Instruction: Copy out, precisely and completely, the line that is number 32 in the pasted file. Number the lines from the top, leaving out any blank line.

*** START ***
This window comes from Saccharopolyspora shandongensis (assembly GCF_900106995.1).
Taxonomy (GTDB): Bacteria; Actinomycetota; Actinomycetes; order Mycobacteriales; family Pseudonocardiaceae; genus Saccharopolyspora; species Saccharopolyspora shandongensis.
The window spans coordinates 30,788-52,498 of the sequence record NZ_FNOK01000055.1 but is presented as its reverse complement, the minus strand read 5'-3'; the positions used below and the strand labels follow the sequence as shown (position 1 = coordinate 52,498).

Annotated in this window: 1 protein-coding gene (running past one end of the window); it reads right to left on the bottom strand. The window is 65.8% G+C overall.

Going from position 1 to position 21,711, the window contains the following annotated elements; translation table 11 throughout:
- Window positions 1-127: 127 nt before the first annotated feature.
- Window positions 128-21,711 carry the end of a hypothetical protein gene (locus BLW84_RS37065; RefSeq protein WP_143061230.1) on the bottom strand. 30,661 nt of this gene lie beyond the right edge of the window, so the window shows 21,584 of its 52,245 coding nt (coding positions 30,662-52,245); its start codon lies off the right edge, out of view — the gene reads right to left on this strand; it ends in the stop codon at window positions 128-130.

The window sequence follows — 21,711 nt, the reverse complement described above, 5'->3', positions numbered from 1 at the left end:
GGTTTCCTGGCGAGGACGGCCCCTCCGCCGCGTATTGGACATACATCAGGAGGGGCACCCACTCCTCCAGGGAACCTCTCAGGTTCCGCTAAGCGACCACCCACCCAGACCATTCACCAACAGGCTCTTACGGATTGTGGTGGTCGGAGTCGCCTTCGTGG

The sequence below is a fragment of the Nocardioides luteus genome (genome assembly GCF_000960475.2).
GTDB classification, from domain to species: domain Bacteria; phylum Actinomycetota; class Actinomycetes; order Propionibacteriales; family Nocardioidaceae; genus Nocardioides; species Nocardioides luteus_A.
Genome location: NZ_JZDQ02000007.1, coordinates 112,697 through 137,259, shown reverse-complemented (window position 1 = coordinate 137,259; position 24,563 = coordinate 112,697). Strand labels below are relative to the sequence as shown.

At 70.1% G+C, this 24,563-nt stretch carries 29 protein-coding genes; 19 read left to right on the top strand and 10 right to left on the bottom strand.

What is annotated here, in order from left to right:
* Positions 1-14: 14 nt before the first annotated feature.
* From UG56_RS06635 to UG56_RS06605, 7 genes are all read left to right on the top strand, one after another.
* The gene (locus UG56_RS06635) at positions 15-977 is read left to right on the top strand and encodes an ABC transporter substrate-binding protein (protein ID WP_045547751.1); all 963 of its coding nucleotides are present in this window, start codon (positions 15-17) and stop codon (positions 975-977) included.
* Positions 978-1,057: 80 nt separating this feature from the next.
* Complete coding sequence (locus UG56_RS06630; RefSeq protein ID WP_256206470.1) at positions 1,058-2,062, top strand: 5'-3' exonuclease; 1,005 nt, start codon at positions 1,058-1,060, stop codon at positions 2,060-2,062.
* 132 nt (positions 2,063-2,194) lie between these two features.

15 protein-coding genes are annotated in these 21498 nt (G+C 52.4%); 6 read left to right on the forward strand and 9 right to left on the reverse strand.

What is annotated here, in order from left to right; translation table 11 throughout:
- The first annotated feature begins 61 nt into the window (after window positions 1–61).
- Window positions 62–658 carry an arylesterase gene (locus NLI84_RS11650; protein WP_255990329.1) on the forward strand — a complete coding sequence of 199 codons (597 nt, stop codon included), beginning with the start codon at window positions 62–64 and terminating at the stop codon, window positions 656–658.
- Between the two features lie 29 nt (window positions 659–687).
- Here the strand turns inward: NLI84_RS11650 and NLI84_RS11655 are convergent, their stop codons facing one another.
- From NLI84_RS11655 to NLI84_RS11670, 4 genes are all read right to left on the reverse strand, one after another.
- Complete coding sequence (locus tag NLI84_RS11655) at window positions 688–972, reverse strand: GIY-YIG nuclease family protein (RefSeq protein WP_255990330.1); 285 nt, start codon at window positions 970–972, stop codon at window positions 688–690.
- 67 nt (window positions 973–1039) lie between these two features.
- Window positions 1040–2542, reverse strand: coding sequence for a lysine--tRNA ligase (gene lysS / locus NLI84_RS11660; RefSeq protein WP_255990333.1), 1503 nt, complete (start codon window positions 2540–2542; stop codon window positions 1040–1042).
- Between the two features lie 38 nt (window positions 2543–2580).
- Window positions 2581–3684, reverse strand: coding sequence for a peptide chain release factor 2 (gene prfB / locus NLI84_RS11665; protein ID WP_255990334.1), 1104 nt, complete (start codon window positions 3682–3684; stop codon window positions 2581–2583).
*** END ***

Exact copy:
- Window positions 2581–3684, reverse strand: coding sequence for a peptide chain release factor 2 (gene prfB / locus NLI84_RS11665; protein ID WP_255990334.1), 1104 nt, complete (start codon window positions 3682–3684; stop codon window positions 2581–2583).